From deep-sea exploration and cybersecurity to international investment, artificial intelligence has become a key part of geopolitical competition. This week, we look at how an unmanned station could bolster China’s claims in the South China Sea and an Indian initiative to use AI to improve its cyber defenses.
Robotics Business Review has partnered with Abishur Prakash at Center for Innovating the Future to provide its readers with cutting-edge insights into recent developments in international robotics, AI, and unmanned systems. Are you ready to be updated?
China turns to AI for deep sea station
Robotics development: The Chinese government is planning to build the world’s first “artificial intelligence colony” in the South China Sea.
The base will be located in the deepest part of the ocean, known as the “Hadal zone,” and it will serve as a deep sea observation post for scientific and military purposes. The undersea station will be operated almost entirely by AI and robots. The whole project is expected to cost $160 million.
Geopolitical significance: As multiple nations grapple over territorial rights and sovereignty in the South China Sea, China has been building oil rigs and cordoning off areas with naval vessels. The country is now extending its efforts to the bottom of the ocean.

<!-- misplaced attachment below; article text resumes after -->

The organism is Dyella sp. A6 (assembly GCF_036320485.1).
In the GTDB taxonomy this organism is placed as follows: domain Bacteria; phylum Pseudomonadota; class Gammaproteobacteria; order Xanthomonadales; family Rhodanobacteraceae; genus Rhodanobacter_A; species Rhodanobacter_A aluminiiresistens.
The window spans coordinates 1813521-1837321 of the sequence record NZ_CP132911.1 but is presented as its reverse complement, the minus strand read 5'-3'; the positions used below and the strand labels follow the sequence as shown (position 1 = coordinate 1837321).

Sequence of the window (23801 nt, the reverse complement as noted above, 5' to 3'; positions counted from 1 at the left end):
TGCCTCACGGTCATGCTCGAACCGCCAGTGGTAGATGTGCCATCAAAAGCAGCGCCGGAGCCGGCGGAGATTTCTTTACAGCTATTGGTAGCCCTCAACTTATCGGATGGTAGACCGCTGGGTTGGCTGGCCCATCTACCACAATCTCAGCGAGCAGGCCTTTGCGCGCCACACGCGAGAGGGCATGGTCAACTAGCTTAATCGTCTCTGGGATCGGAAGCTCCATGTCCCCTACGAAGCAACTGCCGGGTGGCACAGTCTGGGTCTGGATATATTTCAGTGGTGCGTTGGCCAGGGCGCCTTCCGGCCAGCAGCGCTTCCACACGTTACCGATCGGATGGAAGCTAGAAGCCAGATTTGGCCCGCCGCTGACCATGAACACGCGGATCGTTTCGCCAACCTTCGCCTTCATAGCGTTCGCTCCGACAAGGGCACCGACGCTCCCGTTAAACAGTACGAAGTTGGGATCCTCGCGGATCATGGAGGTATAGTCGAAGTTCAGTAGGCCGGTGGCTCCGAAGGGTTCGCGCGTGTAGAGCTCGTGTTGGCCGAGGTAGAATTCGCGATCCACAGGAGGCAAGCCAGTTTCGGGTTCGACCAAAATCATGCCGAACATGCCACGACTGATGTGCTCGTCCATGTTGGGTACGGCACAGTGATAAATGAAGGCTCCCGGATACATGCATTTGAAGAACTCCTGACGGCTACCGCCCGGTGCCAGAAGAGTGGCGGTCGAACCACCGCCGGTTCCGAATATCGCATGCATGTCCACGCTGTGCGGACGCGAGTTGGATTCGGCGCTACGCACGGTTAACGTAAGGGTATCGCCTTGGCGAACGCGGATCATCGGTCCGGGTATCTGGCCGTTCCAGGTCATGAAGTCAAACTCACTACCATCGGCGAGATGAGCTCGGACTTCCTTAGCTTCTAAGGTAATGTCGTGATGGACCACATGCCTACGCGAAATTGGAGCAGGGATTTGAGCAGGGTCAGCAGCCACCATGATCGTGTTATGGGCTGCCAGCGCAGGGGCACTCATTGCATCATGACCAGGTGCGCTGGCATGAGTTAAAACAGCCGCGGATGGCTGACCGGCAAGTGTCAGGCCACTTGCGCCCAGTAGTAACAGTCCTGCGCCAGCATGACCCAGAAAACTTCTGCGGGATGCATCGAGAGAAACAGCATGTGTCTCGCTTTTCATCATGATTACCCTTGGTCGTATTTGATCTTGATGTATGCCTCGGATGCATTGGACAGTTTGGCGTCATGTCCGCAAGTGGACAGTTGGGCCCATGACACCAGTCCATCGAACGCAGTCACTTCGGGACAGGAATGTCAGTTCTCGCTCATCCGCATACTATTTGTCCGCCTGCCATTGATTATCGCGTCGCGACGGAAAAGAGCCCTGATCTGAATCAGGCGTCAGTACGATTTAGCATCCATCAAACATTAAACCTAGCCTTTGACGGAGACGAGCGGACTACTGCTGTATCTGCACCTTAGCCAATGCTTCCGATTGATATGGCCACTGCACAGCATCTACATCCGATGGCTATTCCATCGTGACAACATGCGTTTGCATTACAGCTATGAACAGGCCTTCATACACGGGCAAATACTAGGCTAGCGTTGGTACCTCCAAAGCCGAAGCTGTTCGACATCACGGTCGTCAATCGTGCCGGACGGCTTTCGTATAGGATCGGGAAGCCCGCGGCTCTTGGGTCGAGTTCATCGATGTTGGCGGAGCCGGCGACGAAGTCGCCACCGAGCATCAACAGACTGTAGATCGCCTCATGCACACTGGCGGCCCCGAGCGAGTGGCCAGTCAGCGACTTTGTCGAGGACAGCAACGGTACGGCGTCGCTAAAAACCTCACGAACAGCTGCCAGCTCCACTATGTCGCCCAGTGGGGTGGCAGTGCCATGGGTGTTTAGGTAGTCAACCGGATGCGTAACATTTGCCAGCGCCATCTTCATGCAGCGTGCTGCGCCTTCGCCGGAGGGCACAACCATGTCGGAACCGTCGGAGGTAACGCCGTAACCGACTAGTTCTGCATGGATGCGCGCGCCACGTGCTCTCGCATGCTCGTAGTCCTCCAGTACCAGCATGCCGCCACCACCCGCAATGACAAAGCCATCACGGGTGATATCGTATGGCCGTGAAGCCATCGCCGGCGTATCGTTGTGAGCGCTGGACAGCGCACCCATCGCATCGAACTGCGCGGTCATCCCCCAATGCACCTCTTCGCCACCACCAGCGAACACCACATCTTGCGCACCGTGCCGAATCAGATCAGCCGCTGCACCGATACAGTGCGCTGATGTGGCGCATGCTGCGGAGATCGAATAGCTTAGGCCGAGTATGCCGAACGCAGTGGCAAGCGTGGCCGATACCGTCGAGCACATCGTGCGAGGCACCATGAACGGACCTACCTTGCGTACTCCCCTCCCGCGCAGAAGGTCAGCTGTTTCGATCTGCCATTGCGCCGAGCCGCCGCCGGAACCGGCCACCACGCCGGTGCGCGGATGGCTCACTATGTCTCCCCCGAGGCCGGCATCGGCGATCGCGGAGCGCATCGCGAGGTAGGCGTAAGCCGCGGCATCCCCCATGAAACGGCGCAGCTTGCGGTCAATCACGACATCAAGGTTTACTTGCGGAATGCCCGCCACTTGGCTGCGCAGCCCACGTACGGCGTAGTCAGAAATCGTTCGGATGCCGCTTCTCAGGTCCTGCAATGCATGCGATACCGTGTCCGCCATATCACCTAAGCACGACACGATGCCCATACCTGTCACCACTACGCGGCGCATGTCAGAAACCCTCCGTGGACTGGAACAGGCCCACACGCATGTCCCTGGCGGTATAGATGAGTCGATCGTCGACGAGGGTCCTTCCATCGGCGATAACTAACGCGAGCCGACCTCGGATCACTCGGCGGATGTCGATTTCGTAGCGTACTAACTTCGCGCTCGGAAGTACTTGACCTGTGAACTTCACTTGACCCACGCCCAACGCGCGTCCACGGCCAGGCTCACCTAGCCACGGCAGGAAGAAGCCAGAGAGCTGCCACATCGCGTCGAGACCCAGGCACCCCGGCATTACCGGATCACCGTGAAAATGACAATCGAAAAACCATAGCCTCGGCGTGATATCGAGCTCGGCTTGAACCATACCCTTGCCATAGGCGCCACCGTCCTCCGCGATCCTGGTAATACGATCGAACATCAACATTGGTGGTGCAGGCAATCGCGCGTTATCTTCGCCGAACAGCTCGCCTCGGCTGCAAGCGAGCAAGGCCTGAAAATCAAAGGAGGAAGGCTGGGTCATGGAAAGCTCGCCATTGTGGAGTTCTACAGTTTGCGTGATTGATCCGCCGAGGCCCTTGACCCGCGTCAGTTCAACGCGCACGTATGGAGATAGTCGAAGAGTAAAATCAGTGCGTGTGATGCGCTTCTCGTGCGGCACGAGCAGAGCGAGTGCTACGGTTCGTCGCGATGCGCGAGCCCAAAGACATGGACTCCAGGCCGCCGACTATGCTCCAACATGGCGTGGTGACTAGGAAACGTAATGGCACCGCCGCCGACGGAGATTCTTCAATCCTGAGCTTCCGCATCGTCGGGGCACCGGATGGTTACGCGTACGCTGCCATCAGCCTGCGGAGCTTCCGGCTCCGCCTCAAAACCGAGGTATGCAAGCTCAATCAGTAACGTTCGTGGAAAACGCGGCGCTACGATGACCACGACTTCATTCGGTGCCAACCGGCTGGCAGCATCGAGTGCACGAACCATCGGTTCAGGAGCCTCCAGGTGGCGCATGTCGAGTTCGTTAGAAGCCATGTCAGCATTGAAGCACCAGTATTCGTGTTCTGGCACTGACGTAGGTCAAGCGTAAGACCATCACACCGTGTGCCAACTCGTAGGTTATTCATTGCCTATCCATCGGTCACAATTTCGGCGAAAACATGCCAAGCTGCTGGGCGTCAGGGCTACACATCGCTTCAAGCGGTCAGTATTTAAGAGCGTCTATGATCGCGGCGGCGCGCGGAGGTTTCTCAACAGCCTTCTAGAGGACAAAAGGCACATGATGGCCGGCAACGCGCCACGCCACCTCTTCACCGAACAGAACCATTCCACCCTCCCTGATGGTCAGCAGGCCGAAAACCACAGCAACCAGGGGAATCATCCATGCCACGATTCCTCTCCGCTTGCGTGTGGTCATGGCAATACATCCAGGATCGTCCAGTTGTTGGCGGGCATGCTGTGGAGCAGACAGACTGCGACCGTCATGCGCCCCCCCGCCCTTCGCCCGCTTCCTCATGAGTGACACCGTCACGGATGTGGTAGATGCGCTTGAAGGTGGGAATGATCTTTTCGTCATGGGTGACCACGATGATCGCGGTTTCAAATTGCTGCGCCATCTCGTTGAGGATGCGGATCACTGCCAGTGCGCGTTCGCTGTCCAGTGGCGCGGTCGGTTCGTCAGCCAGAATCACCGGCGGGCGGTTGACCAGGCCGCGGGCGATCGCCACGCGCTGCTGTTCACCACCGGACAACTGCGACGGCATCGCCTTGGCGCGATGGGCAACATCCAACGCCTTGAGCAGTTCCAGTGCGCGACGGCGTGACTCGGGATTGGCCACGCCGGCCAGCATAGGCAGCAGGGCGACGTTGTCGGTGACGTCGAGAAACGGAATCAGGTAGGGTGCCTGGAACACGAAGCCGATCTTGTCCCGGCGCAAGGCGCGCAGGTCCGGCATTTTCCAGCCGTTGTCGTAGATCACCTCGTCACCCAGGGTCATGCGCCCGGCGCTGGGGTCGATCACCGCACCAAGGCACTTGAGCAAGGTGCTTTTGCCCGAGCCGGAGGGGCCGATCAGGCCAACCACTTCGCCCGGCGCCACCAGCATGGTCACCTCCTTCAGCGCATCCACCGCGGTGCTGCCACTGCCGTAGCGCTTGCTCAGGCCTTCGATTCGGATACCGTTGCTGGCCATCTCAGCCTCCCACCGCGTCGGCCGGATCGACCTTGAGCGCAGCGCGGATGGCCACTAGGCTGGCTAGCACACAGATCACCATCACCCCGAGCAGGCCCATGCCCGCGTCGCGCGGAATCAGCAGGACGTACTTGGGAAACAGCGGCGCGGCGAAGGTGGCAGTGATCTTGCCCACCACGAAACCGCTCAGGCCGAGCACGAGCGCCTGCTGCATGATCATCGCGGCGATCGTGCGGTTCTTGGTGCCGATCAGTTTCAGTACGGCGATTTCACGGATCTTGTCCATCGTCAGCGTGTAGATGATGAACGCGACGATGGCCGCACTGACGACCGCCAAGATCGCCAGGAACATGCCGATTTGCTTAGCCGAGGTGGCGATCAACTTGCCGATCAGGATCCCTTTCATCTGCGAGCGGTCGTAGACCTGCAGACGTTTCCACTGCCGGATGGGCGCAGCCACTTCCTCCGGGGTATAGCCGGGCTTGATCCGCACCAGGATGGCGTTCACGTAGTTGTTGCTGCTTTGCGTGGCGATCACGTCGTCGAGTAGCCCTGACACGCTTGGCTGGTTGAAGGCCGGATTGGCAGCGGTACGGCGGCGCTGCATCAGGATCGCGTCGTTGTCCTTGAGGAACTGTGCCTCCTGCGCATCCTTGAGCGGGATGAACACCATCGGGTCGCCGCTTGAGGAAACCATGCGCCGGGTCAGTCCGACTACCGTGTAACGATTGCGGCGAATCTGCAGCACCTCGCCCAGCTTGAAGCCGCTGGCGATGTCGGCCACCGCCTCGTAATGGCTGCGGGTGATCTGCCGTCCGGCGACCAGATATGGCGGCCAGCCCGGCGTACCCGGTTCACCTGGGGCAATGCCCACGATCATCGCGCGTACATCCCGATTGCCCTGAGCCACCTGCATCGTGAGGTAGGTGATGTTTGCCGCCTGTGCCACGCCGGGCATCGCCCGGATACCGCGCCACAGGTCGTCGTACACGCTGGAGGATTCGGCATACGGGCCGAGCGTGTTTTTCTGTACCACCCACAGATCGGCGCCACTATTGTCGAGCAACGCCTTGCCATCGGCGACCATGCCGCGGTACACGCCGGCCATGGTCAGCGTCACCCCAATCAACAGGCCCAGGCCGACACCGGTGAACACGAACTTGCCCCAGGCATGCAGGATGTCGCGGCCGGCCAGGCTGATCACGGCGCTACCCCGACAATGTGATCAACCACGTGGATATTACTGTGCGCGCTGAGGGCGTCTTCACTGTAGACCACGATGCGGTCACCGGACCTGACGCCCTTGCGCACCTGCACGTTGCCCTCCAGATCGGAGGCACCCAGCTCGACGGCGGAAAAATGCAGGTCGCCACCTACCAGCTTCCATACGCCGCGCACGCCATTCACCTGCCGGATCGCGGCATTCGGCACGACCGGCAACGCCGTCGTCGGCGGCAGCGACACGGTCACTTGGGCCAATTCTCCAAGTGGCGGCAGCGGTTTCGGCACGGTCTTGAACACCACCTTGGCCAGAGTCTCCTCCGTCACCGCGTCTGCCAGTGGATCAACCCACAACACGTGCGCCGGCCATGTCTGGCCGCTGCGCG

In other words, AI could help Beijing control the contested waters in a new way. One of the goals of the AI-run station is to have robotic submarines explore for mineral deposits and other resources.
Beijing believes there is $60 trillion worth of natural gas and oil in the South China Sea. (U.S. projections are more conservative at $3 trillion to $8 trillion.) There are big challenges ahead for materials science and developing systems to work at extreme depths and geologically active zones, but robots and AI could help China exploit the area ahead of other countries.
In addition, the AI colony could serve as a communications hub for Chinese unmanned and military vessels. The country has already created the Wanshan Marine Test Field, a 225-square-kilometer testing center in the South China Sea for testing unmanned ships.
Beneath the surface, China is working on an “Underwater Great Wall” that would use autonomous drones and advanced sensors to track vessels.